A post on Kentucky Senate candidate Matt Bevin’s Facebook page last September shows the candidate sitting in a sunny room with a group of people, with the caption reading: “Enjoying time with the John Birch Society in Union, Ky.” One comment reads, “that’s quite a gathering of Birchers.”
Bevin is challenging Senate minority leader Mitch McConnell in Kentucky’s Republican Senate primary, which takes place May 20.
The John Birch Society has quite a reputation: Its founder believed President Dwight Eisenhower was controlled by Communists, as was half or more of the U.S. government in the early 1960s. The group’s reputation for paranoia and conspiracy theories led to its being shunned by mainstream conservatives. National Review’s founder, William F. Buckley Jr., led the efforts to excommunicate the group from the conservative movement.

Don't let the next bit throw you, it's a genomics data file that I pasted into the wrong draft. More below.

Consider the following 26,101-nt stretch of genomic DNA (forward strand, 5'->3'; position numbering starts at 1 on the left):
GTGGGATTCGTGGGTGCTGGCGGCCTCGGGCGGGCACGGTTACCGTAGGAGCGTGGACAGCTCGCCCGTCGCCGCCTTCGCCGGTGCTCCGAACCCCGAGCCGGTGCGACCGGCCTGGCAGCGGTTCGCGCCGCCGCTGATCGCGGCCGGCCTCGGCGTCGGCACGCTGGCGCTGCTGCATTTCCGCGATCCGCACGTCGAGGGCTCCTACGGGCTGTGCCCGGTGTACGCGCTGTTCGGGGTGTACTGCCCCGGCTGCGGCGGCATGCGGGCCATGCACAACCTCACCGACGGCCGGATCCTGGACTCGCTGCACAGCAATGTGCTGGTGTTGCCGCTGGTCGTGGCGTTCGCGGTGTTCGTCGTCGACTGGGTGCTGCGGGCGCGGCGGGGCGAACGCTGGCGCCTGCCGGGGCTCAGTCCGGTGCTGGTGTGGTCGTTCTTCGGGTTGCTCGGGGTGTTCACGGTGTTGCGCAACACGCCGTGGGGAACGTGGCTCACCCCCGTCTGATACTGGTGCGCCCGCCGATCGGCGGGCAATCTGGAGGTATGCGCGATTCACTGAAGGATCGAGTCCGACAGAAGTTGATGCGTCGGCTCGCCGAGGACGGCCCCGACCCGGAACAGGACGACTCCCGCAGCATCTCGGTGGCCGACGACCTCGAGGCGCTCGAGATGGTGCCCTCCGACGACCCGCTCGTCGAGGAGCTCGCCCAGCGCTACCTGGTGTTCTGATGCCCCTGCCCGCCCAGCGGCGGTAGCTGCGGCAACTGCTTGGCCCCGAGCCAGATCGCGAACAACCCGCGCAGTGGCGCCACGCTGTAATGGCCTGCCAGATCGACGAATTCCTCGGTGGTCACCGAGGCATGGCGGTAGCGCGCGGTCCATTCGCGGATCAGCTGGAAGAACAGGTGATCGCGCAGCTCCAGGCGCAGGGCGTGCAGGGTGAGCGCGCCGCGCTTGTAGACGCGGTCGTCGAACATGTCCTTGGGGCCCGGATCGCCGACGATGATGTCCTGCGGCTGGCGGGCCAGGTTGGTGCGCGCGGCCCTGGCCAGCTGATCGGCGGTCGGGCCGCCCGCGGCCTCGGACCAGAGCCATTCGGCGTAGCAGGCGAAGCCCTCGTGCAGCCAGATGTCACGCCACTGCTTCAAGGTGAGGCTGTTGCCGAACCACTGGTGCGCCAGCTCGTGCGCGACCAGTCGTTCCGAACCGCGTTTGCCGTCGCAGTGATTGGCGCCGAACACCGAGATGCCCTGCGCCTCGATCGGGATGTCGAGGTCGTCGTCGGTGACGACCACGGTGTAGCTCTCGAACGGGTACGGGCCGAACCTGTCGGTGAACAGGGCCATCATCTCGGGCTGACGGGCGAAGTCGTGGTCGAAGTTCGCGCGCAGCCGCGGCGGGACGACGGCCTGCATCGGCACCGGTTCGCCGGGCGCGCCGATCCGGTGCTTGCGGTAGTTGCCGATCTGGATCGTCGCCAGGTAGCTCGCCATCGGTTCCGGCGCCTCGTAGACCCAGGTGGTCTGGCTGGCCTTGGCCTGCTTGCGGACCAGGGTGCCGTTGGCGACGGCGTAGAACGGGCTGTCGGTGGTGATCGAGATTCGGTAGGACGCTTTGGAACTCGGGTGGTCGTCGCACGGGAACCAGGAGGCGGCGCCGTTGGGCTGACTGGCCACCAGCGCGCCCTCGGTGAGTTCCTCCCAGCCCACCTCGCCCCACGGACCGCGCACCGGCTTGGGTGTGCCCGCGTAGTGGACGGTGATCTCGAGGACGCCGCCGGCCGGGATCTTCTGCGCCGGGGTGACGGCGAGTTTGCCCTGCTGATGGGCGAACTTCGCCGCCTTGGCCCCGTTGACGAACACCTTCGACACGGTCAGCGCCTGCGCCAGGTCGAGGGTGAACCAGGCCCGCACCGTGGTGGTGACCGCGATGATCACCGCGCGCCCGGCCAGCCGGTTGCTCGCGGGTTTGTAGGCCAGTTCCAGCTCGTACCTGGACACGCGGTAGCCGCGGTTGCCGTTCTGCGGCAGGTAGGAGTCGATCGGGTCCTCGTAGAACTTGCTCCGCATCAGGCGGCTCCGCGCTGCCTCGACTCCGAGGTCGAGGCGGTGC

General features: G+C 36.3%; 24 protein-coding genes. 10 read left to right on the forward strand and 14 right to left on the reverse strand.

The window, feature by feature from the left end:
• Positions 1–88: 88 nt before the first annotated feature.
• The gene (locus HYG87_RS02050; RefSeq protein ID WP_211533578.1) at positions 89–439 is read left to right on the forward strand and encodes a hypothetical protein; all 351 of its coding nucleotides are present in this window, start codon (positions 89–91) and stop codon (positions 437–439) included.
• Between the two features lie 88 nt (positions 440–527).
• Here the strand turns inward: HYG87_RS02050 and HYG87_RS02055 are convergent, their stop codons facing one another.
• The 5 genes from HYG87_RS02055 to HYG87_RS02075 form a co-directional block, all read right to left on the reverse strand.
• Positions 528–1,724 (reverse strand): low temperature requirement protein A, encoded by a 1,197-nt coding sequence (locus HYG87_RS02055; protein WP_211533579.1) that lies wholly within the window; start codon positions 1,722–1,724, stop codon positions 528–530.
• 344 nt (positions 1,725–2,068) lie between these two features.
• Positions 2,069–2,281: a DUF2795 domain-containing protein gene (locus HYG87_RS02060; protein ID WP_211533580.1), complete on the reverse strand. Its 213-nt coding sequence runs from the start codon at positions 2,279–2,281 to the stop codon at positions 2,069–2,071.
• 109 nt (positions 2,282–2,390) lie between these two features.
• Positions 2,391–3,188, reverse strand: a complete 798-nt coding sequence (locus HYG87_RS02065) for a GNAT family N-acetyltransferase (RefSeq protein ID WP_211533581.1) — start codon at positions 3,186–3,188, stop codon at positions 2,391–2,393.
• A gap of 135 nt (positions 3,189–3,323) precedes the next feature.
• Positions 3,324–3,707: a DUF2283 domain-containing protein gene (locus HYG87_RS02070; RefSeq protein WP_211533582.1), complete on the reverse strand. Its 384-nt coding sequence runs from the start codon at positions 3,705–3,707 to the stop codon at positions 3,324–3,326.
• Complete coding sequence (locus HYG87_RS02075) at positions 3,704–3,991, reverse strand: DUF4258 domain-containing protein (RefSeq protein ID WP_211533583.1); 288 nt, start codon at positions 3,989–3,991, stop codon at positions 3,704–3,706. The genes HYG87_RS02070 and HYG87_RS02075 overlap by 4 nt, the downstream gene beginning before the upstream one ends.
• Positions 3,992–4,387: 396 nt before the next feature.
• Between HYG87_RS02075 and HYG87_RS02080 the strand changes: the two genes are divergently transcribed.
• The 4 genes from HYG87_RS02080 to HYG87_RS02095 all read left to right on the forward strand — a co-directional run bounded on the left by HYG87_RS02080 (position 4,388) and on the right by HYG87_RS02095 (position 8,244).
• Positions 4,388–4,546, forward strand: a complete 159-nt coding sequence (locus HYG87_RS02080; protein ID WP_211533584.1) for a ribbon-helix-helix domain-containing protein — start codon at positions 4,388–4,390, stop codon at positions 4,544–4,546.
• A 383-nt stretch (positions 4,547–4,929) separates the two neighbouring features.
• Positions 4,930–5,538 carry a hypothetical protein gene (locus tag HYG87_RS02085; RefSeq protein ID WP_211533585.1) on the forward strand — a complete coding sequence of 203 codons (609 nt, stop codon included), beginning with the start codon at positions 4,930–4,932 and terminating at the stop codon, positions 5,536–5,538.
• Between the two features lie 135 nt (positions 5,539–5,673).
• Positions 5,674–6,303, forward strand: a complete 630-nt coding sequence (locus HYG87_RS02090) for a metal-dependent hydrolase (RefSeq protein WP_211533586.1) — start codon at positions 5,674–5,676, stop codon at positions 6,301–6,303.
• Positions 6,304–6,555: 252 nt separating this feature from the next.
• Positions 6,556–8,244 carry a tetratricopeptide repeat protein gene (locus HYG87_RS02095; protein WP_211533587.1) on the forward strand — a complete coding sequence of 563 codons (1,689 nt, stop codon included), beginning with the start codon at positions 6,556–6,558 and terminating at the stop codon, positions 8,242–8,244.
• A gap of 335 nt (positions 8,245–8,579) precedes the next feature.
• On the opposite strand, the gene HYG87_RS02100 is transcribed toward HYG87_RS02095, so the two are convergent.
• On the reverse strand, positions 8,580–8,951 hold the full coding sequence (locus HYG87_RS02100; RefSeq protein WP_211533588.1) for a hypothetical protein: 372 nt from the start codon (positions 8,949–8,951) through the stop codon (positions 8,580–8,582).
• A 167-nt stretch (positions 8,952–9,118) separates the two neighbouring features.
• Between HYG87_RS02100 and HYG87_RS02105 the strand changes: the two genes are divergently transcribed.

Since then, the organization has continued to peddle nutty theories: An article published on its website in January claimed that “the communist regime ruling Russia has been doing mind-control experiments for decades — and still is today” and suggested that the Department of Homeland Security is interested in mind control as well.
Rachel Semmel, a spokesman for Bevin, emphasizes that the meeting was much more respectable than it sounds and was attended by many mainstream business and political figures.
She tells NRO the following: “In one of his hundreds of meetings last fall, Matt attended one with dozens of local Republican activists and several elected officials in northern Kentucky, including representatives from Rep. [Tom] Massie and Sen. [Rand] Paul’s offices. He was meeting with these local businessmen and officials to talk about important issues facing Kentucky.”
(The attendee from Senator Rand Paul’s office now works for the Bevin campaign.)